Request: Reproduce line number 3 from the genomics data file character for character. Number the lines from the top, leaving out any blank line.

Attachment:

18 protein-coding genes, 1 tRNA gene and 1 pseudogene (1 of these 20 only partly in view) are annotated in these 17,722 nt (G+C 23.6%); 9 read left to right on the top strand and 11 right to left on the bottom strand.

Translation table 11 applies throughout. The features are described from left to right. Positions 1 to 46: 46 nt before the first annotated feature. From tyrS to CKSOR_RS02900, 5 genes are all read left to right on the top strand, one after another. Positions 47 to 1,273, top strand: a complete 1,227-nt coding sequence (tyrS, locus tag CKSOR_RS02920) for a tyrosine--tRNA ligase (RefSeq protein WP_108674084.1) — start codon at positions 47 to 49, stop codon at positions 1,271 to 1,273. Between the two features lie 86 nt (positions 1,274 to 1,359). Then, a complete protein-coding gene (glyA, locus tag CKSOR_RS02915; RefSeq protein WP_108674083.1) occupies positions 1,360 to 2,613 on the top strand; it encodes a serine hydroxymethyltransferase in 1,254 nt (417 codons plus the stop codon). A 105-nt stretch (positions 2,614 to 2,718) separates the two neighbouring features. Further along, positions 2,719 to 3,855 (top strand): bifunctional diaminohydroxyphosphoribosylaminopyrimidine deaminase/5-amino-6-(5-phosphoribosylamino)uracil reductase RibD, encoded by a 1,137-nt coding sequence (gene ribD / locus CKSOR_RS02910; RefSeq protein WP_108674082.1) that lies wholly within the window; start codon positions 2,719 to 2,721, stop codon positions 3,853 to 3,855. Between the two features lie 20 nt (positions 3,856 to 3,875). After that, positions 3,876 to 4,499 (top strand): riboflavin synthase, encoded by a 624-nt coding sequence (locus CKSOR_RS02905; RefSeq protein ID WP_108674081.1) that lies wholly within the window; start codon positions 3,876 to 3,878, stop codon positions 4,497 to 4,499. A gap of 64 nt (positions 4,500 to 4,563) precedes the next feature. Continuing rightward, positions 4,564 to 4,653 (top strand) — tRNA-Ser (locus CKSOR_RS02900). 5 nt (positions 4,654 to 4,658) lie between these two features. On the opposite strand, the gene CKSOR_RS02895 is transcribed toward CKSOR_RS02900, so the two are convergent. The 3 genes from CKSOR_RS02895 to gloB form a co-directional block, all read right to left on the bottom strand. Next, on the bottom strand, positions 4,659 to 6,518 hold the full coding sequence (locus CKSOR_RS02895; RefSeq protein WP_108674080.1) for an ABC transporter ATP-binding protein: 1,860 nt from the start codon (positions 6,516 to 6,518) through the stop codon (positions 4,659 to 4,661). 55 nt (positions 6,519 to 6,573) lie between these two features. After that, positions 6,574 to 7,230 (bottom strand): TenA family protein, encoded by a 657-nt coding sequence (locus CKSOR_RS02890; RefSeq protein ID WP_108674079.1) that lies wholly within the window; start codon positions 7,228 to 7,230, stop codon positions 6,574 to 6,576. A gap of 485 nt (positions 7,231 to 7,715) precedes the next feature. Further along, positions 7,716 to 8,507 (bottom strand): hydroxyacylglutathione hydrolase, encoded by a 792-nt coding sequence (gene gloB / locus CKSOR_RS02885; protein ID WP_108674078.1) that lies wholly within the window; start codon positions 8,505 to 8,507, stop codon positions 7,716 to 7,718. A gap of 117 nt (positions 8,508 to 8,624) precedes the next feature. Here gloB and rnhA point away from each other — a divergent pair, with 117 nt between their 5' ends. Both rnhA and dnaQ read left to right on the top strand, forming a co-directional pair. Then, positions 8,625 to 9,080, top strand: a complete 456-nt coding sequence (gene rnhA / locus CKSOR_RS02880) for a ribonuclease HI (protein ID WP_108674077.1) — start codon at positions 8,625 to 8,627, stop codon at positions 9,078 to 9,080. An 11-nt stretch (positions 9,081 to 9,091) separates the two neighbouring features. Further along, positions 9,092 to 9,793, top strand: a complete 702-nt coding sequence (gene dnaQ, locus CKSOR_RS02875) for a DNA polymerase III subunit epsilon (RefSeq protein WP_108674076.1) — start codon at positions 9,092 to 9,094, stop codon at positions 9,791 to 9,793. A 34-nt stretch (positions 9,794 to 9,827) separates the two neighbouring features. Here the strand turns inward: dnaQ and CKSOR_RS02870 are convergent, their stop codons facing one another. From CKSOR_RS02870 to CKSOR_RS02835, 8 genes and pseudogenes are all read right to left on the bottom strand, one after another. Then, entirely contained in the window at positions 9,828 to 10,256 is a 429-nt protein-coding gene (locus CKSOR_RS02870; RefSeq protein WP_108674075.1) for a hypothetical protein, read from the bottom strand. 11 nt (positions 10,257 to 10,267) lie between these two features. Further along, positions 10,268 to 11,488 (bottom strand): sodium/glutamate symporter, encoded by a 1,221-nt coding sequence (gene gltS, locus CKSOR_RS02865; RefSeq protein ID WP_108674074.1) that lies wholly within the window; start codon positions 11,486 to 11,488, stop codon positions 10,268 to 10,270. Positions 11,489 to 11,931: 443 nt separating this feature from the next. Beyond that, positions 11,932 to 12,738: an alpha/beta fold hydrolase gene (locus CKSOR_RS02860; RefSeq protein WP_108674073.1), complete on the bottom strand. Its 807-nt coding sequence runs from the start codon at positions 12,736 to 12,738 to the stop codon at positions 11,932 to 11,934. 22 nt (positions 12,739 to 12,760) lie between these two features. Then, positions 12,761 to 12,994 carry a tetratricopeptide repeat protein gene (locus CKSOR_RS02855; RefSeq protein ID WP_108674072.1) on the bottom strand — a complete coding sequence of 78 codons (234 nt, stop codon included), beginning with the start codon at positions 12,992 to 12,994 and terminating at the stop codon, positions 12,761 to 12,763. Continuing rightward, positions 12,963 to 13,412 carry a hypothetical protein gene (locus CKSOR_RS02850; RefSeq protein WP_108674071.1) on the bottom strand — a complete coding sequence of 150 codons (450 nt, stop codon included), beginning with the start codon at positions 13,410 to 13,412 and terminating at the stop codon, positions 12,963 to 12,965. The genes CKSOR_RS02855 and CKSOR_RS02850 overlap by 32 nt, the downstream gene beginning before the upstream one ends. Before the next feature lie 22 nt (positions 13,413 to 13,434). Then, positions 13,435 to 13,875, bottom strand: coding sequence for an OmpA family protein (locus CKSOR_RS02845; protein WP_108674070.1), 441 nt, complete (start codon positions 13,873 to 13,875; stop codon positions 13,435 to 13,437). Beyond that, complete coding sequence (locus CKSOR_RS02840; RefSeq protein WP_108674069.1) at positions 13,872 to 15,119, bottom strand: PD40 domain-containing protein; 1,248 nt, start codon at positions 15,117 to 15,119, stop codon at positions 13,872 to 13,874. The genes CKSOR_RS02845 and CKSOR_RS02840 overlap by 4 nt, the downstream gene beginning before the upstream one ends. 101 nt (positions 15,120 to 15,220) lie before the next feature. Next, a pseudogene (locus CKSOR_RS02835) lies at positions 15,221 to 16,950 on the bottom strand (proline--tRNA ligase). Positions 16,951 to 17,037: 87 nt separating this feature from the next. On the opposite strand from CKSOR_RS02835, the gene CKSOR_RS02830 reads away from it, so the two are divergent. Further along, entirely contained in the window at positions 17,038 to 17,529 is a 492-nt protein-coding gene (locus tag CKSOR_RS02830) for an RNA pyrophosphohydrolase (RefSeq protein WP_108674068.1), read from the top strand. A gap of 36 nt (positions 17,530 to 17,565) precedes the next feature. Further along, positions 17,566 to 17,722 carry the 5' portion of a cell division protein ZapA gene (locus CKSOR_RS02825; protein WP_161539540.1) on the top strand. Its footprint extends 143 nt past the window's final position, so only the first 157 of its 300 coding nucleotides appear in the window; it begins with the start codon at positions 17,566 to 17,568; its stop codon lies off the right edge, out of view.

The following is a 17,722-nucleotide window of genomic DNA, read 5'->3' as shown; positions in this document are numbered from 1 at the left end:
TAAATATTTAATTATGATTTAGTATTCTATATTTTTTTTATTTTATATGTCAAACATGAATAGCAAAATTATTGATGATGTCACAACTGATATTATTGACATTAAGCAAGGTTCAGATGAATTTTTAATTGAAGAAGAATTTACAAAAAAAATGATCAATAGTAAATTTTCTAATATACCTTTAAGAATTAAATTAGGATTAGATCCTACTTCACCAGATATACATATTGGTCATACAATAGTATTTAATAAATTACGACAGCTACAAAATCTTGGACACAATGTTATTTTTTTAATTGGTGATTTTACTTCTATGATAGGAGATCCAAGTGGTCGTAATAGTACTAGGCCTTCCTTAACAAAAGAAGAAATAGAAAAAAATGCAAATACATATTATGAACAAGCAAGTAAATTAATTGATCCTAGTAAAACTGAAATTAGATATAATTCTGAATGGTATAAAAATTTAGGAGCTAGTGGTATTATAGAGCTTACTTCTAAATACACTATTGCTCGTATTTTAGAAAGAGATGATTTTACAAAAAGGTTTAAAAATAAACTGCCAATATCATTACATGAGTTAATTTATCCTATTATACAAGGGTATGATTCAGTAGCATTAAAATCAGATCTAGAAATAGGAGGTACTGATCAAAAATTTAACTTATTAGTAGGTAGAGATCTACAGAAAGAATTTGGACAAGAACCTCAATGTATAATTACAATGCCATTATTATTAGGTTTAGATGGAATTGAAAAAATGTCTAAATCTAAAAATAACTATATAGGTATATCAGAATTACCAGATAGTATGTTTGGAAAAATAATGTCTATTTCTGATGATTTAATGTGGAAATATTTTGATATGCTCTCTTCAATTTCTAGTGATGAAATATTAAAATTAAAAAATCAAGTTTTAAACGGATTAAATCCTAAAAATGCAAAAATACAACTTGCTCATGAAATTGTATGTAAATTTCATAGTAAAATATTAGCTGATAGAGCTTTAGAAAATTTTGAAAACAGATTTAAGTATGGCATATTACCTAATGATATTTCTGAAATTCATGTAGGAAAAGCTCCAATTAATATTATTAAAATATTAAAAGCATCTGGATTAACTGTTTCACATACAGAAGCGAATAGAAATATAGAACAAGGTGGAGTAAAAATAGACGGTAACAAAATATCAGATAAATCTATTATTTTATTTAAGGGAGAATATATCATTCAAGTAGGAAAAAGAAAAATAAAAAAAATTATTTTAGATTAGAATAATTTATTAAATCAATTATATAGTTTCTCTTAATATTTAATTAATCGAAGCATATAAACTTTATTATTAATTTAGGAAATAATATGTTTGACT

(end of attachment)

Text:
The following is a 17,722-nucleotide window of genomic DNA, read 5'->3' as shown; positions in this document are numbered from 1 at the left end: